Many people before me have compared book writing and publishing to child rearing. The metaphor is an apt one on any number of fronts. For me, the biggest though is this: neither book writing nor parenting has been remotely what I expected.
And I did not go into either one -- especially parenting -- either starry eyed or naive. And yet, I have been wrong and wrong and wrong again about both at every turn. My guesses, my expectations, my anticipations are constantly thwarted and therefore disappointed. Between one and the other (which, together, make up a portion of my brain space nearing 97%), I spend most of my life surprised, shocked, blindsided, and just plain wrong.
One of the things I was wrong about was kindergarten. I was expecting blocks and singing and art projects. Then we got D's first report card and learned she was slightly underperforming in algebra. (Note I feel I must add: she brought that algebra grade up by the second report card.)
Another thing that's been surprising about kindergarten is there's homework. In the way of predictability, I would like to offer exhibit A, a sample of D's kindergarten homework. The assignment was to write up how to make your bed. She wrote this:
She does. She sleeps with a lot of animals. Also her bed is really high off the ground so hard to make. Also she sleeps under a comforter only, so there's not much making to do. That is not my point though. Here is my point: I helped with this homework; I spelled "animals" for her. The apostrophe in "don't" and the correct form of "too" however were all her. This puts her ahead of a large percentage of my former college students already, and she's only five. (Suck on that, algebra. Good grammar? Totally useful in daily life. Algebra? Haven't used it since high school.)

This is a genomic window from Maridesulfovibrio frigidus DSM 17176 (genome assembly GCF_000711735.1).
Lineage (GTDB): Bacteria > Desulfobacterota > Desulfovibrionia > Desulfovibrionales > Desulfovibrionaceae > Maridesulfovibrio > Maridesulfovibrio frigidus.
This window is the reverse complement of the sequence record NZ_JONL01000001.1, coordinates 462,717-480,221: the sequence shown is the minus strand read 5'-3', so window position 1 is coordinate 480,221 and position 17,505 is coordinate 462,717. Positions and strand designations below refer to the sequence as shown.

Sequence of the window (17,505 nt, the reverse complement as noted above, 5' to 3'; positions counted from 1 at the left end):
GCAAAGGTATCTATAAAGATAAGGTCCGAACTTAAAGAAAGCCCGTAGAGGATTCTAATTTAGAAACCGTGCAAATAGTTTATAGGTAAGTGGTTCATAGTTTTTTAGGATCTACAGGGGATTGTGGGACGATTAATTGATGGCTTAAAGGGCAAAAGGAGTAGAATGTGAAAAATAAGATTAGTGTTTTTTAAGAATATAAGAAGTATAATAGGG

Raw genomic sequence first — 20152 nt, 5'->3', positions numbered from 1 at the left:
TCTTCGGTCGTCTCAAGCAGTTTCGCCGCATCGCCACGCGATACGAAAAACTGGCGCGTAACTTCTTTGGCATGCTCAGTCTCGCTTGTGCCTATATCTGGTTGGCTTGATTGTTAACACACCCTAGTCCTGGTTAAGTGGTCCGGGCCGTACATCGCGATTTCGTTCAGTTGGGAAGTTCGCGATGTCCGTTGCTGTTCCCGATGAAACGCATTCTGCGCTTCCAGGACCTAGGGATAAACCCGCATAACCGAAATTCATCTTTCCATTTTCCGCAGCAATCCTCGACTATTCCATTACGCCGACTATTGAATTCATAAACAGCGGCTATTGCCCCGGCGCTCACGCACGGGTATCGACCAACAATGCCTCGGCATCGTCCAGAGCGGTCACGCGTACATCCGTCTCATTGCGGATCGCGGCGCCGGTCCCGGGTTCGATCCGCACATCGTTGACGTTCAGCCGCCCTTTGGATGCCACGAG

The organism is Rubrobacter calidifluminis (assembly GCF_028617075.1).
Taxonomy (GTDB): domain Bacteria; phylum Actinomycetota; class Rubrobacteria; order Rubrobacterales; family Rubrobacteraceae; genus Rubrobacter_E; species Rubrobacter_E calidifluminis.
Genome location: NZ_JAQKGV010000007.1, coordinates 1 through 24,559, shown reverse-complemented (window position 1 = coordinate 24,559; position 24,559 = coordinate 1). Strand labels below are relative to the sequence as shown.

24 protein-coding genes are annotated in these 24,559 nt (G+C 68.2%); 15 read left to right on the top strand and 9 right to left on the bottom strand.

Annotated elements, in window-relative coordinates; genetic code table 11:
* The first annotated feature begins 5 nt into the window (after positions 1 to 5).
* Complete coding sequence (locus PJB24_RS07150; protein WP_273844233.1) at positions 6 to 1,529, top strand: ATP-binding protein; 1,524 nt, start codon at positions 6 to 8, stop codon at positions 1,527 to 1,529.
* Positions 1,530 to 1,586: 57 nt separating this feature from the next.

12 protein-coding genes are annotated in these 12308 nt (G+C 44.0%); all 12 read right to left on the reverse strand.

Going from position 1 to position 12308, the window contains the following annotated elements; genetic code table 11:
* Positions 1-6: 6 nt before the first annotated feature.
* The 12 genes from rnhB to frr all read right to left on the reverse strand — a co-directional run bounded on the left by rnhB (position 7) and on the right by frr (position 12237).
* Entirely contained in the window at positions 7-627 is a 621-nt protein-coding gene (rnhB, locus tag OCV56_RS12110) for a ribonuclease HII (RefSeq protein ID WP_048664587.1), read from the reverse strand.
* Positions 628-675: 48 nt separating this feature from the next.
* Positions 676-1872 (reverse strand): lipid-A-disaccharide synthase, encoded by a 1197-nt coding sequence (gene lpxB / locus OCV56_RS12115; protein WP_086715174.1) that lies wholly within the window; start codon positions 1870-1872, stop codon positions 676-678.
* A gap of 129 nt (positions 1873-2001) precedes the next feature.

D and I made muffins for breakfast the other day, and when she presented them proudly to her father, D added that when she grows up and gets married, her husband or wife will be so happy to be married to someone who can cook.
I learned long ago that most of what D does is not something I should either take credit or blame myself for. It's probably not my fault. It's probably nothing I did right either. She is, like so much of life, out of my control for the most part. But these are the things that make us proud around here. Proud and hopeful and, well, a little surprised.
About The Author
Laurie Frankel writes novels (reads novels, teaches other people to write novels, raises a small person who reads and would like someday to write novels) in Seattle, Washington where she lives on a nearly vertical hill from which she can watch three different bridges while she's staring out her windows between words. She's originally from Maryland and makes good soup.